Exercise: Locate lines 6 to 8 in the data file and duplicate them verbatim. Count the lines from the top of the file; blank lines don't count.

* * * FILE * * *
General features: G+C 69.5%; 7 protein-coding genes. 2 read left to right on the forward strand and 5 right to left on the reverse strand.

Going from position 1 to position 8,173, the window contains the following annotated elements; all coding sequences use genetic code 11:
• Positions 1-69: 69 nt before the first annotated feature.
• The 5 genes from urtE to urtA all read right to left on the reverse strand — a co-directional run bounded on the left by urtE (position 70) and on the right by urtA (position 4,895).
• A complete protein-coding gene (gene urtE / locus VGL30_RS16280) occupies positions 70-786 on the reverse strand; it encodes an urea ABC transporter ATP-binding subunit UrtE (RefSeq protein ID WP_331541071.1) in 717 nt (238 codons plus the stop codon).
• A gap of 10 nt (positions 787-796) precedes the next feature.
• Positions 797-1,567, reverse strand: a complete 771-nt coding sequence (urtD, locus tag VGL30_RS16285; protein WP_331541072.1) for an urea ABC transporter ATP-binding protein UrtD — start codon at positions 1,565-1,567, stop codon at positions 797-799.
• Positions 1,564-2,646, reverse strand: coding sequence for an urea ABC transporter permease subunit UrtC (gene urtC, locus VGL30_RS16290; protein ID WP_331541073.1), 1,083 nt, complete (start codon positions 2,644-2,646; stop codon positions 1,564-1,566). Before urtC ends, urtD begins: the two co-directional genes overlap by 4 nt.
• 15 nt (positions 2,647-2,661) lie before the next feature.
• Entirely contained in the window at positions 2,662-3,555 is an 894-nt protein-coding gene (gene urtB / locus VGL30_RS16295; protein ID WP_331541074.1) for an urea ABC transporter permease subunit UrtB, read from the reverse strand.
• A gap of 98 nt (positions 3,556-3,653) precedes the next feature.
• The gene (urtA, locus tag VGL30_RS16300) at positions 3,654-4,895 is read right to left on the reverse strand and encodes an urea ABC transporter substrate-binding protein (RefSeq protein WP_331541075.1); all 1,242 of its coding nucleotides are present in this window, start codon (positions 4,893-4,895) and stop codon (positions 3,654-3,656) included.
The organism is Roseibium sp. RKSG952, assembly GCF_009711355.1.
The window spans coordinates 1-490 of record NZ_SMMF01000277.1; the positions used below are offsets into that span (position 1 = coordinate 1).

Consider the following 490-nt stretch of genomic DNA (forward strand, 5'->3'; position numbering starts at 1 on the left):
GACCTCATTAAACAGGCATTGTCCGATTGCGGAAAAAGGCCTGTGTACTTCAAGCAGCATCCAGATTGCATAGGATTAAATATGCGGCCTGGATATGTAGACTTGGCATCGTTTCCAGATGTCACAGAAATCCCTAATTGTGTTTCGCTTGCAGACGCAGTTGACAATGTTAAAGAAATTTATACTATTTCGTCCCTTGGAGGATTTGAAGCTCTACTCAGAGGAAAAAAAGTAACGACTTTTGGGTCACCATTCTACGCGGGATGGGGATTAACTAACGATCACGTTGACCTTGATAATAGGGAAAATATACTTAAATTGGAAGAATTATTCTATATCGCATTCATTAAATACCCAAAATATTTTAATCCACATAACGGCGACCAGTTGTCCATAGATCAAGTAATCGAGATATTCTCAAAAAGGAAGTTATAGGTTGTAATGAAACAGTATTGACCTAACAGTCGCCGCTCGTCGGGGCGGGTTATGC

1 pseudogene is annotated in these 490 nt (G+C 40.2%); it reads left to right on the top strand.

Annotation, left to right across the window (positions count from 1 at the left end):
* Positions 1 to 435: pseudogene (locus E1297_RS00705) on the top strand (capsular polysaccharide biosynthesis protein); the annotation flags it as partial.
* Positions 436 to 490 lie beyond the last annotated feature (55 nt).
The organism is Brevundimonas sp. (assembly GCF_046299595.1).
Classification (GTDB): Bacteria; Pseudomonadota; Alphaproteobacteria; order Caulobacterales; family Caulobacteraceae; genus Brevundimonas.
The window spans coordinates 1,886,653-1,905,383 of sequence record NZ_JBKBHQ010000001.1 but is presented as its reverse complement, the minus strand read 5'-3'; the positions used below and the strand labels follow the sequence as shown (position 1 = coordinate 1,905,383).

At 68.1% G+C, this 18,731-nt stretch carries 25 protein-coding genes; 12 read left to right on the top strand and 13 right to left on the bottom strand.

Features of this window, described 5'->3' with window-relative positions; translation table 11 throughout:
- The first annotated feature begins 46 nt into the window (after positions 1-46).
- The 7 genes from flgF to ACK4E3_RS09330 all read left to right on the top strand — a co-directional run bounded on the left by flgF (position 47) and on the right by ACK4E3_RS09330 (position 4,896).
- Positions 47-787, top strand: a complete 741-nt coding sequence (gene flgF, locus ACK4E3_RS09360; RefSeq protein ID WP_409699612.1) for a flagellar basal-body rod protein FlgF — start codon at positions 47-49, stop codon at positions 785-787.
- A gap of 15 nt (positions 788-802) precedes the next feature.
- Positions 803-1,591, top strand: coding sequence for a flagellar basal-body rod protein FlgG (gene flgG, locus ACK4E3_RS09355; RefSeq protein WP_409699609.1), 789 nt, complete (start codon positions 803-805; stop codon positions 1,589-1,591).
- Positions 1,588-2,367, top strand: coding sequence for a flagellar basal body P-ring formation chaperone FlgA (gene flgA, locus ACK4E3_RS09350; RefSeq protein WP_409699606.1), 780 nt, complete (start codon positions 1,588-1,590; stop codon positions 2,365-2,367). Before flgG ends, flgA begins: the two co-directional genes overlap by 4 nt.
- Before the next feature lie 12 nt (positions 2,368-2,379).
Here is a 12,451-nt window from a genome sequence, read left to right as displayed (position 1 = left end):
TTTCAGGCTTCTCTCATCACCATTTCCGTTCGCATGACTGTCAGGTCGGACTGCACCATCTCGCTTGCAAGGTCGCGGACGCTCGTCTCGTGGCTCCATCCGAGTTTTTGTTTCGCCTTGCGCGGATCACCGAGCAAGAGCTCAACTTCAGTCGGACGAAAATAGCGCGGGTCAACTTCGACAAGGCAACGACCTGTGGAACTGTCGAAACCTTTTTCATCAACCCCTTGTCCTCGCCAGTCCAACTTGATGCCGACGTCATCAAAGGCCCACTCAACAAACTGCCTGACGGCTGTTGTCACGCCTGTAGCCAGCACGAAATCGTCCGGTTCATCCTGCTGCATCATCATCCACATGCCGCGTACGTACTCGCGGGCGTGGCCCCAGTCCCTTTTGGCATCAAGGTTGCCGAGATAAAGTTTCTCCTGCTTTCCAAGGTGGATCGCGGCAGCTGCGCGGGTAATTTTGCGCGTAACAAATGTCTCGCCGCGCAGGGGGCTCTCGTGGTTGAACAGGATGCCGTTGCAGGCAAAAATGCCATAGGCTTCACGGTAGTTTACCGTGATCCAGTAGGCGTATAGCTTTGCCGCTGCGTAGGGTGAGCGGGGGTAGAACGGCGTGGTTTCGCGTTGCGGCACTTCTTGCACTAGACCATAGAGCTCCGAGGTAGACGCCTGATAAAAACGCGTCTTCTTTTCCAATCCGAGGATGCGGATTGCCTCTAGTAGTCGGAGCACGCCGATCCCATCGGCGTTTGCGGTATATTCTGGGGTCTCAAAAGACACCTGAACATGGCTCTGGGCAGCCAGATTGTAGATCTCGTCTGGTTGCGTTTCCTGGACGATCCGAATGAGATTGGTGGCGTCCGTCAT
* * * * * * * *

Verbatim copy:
• A gap of 10 nt (positions 787-796) precedes the next feature.
• Positions 797-1,567, reverse strand: a complete 771-nt coding sequence (urtD, locus tag VGL30_RS16285; protein WP_331541072.1) for an urea ABC transporter ATP-binding protein UrtD — start codon at positions 1,565-1,567, stop codon at positions 797-799.
• Positions 1,564-2,646, reverse strand: coding sequence for an urea ABC transporter permease subunit UrtC (gene urtC, locus VGL30_RS16290; protein ID WP_331541073.1), 1,083 nt, complete (start codon positions 2,644-2,646; stop codon positions 1,564-1,566). Before urtC ends, urtD begins: the two co-directional genes overlap by 4 nt.